Some accuse the NWT of "deliberately deceiving" people by mispunctuation by placing a comma after `today' in Luke 23:43.
None of the earliest manuscripts (up to the 9th century A.D.) originally had capitalization or punctuation. Later copyists have added punctuation wherever they felt it should be. So just because a modern text writer decides where he wants the punctuation and capitalization to be in his interpretation of the original text does not mean that is how the original Bible writer intended the meaning.
For example, at John 8:58, most (if not all) text writers have left ego eimi uncapitalized. However, some respected trinitarian Bibles (such as NASB, TEV, and Phillips) have ignored the text writer's preference and used capitalization here in an attempt to make this verb appear to be a Name: "I AM."
Are these popular trinitarian Bibles also guilty of "deliberately deceiving," then, by miscapitalization?
Clearly, for critics of the NWT to even hint that punctuation can be precisely determined at Luke 23:43 is totally dishonest. We see The Emphasized Bible by Joseph B. Rotherham also punctuating this scripture to produce the meaning found in the NWT:
"Verily I say unto thee this day: With me shalt thou be in Paradise."
And the footnote for Luke 23:43 in Lamsa's translation admits:
"Ancient texts were not punctuated. The comma could come before or after today."
The Concordant Literal New Testament renders it: "43 And Jesus said to him, 'Verily, to you am I saying today, with Me shall you be in paradise.'"
2001 Translation – An American English Bible: 43 And [Jesus] replied, `I tell you this today; you will be with me in Paradise.'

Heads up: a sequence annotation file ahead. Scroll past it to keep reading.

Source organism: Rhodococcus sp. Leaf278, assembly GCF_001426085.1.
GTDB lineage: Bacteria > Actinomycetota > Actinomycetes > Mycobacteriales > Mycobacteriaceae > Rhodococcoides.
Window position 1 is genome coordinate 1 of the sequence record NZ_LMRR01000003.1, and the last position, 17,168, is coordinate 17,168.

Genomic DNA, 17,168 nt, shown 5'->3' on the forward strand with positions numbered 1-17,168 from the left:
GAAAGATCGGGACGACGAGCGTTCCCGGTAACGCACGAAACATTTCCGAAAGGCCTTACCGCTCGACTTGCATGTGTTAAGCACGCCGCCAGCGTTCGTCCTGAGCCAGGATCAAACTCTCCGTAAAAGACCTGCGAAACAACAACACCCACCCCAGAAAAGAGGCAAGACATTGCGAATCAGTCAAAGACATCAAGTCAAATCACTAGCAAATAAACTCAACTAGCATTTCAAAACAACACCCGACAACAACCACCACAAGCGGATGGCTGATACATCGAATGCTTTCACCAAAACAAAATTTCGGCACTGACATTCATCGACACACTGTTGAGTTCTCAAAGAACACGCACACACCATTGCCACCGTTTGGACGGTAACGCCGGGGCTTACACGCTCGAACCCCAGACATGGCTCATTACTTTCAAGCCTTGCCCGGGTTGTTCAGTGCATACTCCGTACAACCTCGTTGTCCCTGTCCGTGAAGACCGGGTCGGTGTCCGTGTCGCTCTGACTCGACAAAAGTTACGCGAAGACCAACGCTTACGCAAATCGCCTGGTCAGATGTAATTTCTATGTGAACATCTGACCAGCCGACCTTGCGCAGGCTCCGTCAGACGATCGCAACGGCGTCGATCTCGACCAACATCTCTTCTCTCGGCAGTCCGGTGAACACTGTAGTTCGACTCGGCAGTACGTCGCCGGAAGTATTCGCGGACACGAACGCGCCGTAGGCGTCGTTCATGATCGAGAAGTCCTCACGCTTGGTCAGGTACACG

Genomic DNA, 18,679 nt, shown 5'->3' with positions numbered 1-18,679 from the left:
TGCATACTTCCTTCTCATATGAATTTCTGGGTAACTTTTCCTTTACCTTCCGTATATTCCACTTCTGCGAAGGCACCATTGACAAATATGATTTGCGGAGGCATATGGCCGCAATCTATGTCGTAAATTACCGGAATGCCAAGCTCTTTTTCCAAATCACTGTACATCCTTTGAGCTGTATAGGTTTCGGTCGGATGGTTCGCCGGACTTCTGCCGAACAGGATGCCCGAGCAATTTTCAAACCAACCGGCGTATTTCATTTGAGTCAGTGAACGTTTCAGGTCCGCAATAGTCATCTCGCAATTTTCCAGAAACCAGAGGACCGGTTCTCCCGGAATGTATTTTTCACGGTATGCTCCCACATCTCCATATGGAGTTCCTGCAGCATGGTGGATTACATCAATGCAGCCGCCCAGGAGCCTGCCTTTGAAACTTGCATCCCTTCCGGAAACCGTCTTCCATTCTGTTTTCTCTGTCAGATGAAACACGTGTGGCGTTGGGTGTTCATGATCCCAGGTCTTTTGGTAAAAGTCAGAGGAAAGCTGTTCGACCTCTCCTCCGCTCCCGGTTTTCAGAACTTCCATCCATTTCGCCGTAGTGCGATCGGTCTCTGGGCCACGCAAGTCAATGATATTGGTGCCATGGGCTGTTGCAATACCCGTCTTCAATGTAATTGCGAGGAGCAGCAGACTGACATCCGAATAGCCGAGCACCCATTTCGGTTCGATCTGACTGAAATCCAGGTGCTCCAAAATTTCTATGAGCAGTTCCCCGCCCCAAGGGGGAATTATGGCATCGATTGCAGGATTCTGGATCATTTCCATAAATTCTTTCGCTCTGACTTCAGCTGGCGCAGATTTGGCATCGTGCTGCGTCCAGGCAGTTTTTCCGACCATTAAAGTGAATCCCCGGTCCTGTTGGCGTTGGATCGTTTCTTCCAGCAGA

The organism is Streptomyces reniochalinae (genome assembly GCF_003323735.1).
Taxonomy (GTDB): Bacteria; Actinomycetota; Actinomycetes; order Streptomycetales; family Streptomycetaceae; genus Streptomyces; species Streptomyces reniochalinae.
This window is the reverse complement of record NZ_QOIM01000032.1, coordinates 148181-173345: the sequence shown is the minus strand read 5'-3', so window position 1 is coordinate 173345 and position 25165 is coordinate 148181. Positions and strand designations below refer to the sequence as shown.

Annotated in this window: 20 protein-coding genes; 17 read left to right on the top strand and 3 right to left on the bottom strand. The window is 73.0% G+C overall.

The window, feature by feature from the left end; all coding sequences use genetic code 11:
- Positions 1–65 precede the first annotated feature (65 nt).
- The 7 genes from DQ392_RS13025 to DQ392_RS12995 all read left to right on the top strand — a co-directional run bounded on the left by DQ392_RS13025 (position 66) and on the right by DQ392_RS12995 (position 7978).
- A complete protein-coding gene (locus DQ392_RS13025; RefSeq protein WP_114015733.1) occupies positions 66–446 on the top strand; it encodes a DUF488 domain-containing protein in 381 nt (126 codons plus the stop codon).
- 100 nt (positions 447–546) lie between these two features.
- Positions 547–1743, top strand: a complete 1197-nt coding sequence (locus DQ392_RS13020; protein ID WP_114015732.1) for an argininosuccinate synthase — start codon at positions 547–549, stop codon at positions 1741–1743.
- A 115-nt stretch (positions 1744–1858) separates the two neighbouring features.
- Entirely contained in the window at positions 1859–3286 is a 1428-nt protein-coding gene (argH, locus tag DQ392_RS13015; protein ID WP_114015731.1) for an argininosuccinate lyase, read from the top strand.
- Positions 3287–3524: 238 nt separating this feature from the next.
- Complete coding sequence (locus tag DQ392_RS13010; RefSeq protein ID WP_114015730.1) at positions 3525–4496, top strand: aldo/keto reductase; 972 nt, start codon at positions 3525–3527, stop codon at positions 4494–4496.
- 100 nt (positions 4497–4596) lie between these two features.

A Critical Lexicon and Concordance to the English and Greek New Testament by E.W.Bullinger, DD., page 811 says:
"'And Jesus said to him, Verily, to thee I say this day, with Me shalt thou be in the Paradise.' The words today being made solemn and emphatic. Thus, instead of a remembrance, when He shall come in...His kingdom, He promises a presence in association (meta, 'with') Himself. And this promise he makes on that very day when he was dying.... Thus we are saved (1) the trouble of explaining why Jesus did not answer the question on its own terms; and (2) the inconvenience of endorsing the punctuation of the [KJV] as inspired; and we also place this passage in harmony with numberless passages in the O.T., such as 'Verily I say unto you this day,' etc.; 'I testify unto you this day.' etc. Deut.vi.6; vii.1; x.13; xi.8;,13,23; xii.13; xix.9; xxvii.4; xxxi.2, etc., where the Septuagint corresponds to Luke xxii.43."
Yes, there is no reason to deny the rendering of Luke 23:43 as, "I tell you today, You will be with me in Paradise."
For more, see:
NWT - Luke 23:43 - Punctuation
What Do Jehovah's Witnesses Believe Regarding Physical And Heavenly Afterlives?
Search For Bible Truths - ARCHIVE
Search For Bible Truths - Search Guide